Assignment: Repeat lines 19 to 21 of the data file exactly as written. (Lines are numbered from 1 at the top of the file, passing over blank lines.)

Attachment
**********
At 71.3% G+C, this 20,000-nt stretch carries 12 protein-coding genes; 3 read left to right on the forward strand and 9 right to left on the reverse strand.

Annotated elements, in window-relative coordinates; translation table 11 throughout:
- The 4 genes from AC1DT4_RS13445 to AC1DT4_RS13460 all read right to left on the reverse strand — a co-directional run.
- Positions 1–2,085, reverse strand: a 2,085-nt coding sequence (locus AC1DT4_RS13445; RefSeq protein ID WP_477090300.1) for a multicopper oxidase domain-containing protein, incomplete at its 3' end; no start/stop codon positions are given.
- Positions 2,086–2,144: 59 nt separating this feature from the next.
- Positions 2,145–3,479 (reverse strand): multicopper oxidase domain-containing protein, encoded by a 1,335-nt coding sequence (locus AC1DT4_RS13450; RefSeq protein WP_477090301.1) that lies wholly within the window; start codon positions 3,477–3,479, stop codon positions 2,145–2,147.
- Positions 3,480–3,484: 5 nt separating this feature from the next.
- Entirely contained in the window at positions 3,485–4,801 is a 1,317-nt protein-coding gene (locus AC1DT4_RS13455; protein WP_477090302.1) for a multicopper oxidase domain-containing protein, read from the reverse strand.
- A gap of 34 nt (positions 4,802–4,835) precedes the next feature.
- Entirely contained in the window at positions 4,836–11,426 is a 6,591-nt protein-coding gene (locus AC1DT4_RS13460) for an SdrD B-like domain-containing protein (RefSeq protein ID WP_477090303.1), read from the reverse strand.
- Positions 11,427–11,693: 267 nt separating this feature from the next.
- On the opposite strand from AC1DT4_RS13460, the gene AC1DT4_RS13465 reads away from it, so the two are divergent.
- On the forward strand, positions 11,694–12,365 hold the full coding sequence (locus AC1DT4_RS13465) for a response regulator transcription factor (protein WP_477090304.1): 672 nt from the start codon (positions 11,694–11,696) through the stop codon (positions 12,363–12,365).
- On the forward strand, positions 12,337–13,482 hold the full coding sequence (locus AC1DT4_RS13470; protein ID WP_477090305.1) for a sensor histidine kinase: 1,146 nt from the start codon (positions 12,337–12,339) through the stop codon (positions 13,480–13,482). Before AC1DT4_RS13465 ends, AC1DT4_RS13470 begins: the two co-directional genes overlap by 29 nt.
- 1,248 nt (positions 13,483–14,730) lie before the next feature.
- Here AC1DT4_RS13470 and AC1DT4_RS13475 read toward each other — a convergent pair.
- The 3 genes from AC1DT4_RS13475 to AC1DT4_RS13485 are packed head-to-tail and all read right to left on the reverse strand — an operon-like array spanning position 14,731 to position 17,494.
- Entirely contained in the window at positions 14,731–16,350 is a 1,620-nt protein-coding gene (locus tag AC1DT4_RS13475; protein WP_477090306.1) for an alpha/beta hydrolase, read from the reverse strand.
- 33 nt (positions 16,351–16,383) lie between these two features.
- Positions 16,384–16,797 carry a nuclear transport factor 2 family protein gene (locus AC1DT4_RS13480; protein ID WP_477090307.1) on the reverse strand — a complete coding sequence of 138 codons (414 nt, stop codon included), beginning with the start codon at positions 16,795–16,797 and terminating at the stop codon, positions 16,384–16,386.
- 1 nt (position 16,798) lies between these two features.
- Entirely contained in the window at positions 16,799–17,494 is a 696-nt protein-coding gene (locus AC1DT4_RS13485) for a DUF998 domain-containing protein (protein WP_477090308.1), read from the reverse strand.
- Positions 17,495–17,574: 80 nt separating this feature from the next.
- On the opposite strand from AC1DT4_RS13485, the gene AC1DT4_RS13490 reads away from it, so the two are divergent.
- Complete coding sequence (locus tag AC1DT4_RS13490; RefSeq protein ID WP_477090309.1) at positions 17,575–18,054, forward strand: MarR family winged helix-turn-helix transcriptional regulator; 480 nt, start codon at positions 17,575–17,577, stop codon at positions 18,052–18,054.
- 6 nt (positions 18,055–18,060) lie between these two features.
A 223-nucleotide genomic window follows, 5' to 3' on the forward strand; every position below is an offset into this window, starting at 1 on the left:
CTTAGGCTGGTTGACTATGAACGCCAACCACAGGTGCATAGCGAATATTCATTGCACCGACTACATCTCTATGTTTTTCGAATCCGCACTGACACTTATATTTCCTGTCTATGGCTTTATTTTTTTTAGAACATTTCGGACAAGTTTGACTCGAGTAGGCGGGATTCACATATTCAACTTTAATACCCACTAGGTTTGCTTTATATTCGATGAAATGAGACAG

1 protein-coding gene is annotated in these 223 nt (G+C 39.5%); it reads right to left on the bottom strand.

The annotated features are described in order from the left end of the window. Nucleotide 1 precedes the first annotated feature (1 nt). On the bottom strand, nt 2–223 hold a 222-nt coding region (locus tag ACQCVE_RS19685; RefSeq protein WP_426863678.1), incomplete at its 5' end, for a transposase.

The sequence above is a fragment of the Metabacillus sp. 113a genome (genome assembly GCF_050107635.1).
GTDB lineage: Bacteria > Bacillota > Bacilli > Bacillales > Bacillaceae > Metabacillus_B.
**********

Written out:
- 33 nt (positions 16,351–16,383) lie between these two features.
- Positions 16,384–16,797 carry a nuclear transport factor 2 family protein gene (locus AC1DT4_RS13480; protein ID WP_477090307.1) on the reverse strand — a complete coding sequence of 138 codons (414 nt, stop codon included), beginning with the start codon at positions 16,795–16,797 and terminating at the stop codon, positions 16,384–16,386.
- 1 nt (position 16,798) lies between these two features.